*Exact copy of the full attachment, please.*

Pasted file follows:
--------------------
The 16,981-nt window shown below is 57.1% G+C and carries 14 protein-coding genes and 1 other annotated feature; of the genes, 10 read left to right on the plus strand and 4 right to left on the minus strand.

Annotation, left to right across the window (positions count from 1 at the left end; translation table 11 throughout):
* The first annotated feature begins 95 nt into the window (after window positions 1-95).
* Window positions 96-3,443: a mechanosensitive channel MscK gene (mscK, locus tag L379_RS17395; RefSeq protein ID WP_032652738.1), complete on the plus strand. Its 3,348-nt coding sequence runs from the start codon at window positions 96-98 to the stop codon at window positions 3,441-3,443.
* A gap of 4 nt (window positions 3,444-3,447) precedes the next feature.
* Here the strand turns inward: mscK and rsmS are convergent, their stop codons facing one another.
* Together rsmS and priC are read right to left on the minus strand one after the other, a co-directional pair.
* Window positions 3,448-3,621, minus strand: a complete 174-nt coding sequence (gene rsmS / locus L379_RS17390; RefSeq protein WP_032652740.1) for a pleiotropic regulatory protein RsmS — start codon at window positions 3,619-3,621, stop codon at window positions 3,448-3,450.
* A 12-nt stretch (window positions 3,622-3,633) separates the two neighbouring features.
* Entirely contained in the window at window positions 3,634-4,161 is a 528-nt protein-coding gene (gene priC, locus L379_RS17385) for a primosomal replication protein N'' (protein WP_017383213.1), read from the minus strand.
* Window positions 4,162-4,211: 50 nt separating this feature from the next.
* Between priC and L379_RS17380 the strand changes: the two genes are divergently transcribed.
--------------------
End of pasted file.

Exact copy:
The 16,981-nt window shown below is 57.1% G+C and carries 14 protein-coding genes and 1 other annotated feature; of the genes, 10 read left to right on the plus strand and 4 right to left on the minus strand.

Annotation, left to right across the window (positions count from 1 at the left end; translation table 11 throughout):
* The first annotated feature begins 95 nt into the window (after window positions 1-95).
* Window positions 96-3,443: a mechanosensitive channel MscK gene (mscK, locus tag L379_RS17395; RefSeq protein ID WP_032652738.1), complete on the plus strand. Its 3,348-nt coding sequence runs from the start codon at window positions 96-98 to the stop codon at window positions 3,441-3,443.
* A gap of 4 nt (window positions 3,444-3,447) precedes the next feature.
* Here the strand turns inward: mscK and rsmS are convergent, their stop codons facing one another.
* Together rsmS and priC are read right to left on the minus strand one after the other, a co-directional pair.
* Window positions 3,448-3,621, minus strand: a complete 174-nt coding sequence (gene rsmS / locus L379_RS17390; RefSeq protein WP_032652740.1) for a pleiotropic regulatory protein RsmS — start codon at window positions 3,619-3,621, stop codon at window positions 3,448-3,450.
* A 12-nt stretch (window positions 3,622-3,633) separates the two neighbouring features.
* Entirely contained in the window at window positions 3,634-4,161 is a 528-nt protein-coding gene (gene priC, locus L379_RS17385) for a primosomal replication protein N'' (protein WP_017383213.1), read from the minus strand.
* Window positions 4,162-4,211: 50 nt separating this feature from the next.
* Between priC and L379_RS17380 the strand changes: the two genes are divergently transcribed.